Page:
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PRRI-RNS Religion News Survey, August 2012

DOI

10.17605/OSF.IO/XYNAQ

Citation

Jones, R. P., & Cox, D. (2021, August 21). PRRI-RNS Religion News Survey, August 2012.

Summary

The PRRI/ Religion & Politics Tracking Poll was conducted by Public Religion Research Institute to examine attitudes on breaking news and emerging issues at the intersection of religion and politics. This survey investigated public views of the gun control laws. Questions not only assessed attitudes toward gun control but also the degree to which gun control was a reflection of a respondent's rights. Questions also included open-ended responses about what could be done to prevent mass shootings from occurring in the United States.

The ARDA has added five additional variables to the original data set to enhance the users' experience on our site.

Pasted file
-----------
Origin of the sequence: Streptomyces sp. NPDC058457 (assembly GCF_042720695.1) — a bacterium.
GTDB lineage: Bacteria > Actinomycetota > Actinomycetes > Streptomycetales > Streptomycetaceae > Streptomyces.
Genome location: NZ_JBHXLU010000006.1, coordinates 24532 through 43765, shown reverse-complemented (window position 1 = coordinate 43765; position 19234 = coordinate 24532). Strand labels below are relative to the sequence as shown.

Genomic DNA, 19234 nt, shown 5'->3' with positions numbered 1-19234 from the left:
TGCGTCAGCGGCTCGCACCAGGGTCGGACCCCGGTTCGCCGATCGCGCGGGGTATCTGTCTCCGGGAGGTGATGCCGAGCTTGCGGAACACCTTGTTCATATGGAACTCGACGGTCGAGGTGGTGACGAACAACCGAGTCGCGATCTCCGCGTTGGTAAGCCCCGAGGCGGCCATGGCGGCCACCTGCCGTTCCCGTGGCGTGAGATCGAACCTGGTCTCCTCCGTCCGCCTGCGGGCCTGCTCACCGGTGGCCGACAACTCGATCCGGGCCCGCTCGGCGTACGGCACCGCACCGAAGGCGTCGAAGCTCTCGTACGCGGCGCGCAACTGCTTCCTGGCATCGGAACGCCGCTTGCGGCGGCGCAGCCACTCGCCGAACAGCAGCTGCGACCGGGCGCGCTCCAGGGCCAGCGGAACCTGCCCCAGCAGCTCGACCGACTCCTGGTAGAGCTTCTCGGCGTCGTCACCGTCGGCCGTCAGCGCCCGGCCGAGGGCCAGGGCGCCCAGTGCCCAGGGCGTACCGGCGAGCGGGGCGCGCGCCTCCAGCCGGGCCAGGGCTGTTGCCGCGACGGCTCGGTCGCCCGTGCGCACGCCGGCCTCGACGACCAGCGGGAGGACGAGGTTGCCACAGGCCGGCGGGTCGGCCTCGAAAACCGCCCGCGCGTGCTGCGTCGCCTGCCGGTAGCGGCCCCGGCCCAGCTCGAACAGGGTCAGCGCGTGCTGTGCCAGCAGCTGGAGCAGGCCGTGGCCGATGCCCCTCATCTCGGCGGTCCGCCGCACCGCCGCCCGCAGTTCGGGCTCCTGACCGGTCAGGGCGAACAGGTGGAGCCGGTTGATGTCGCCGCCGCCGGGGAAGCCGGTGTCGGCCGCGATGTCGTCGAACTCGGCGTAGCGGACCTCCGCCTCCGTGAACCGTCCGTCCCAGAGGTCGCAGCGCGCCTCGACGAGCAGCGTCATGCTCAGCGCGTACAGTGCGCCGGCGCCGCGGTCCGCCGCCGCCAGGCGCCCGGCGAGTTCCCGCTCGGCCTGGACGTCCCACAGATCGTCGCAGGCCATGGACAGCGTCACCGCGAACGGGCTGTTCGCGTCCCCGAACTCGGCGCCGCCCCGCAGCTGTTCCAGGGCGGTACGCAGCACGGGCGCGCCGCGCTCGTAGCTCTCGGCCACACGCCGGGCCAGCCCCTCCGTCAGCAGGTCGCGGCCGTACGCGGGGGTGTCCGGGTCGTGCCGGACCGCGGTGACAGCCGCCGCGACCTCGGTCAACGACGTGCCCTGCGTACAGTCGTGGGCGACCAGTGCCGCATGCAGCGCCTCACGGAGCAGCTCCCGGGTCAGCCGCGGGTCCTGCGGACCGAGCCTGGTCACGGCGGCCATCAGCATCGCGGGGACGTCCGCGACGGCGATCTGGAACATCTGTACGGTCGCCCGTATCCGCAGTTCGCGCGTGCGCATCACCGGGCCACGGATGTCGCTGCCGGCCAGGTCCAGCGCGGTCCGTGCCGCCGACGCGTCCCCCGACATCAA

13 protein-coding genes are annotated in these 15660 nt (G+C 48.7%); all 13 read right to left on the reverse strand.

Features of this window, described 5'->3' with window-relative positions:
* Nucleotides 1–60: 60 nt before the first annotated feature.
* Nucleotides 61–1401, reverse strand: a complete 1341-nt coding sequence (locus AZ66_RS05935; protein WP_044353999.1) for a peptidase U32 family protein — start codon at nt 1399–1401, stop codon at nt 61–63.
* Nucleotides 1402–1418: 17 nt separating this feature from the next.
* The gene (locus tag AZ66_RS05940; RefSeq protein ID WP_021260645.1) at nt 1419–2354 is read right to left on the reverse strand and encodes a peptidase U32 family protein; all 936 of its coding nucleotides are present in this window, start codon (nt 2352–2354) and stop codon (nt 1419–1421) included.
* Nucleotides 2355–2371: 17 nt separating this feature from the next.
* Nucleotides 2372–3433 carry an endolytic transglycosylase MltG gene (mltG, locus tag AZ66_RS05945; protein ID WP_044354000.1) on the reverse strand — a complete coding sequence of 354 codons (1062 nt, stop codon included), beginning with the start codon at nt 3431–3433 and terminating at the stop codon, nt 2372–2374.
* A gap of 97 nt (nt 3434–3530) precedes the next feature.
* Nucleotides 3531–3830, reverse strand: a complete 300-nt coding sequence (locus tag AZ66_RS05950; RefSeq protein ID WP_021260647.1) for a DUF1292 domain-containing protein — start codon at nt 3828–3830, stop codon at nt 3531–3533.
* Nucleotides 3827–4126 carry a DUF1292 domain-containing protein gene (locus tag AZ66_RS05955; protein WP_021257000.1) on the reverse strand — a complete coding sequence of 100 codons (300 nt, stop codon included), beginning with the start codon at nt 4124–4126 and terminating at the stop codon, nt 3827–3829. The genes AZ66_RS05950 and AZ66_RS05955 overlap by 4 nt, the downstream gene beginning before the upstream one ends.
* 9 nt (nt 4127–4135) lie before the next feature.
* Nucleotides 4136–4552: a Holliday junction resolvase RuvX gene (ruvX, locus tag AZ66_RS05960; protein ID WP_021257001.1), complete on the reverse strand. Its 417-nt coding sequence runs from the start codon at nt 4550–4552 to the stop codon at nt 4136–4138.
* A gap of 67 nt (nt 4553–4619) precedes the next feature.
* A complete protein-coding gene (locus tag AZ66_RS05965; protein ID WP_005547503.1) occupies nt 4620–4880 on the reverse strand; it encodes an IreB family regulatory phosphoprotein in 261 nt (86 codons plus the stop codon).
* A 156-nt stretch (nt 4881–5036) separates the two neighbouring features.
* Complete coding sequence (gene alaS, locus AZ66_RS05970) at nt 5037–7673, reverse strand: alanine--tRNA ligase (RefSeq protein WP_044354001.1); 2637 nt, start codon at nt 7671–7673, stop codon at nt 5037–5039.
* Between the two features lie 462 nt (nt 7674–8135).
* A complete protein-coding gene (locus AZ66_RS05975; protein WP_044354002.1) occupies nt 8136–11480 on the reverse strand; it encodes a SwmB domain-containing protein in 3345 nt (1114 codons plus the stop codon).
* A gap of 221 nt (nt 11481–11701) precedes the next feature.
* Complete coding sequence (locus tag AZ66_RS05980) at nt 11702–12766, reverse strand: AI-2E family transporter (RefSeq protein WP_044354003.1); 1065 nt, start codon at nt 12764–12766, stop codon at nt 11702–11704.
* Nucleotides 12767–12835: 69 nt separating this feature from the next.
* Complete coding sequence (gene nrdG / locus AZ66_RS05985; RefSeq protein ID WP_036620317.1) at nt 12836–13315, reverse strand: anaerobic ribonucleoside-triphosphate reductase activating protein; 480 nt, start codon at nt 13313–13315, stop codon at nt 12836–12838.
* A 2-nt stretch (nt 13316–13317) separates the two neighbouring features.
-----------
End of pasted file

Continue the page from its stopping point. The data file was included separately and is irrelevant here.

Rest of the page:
Data File

Cases: 1006
Variables: 65
Weight Variable: WEIGHT

The final sample was weighted to five different parameters -- age, sex, geographic region, education and telephone usage -- to ensure reliable and accurate representation of the total adult population.

Data Collection

August 8-12, 2012

Original Survey (Instrument)

PRRI/RNS Religion News Survey, August 2012

Funded By

Public Religion Research Institute

Collection Procedures

The survey was designed and conducted by Public Religion Research Institute. Results of the survey were based on bilingual (Spanish and English) RDD telephone interviews conducted between Aug. 8-12, 2012 by professional interviewers under the direction of Social Science Research Solutions (SSRS). Interviews were conducted among a random sample of 1,006 adults 18 years of age or older in the continental United States (304 respondents were interviewed on a cell phone).

The margin of error for the survey is +/-3.5 percentage points at the 95% level of confidence. In addition to sampling error, surveys may also be subject to error or bias due to question wording, context and order effects.

Principal Investigators

Robert P. Jones and Daniel Cox

Related Publications

A summary of the Public Religion Research Institute's findings is available here.

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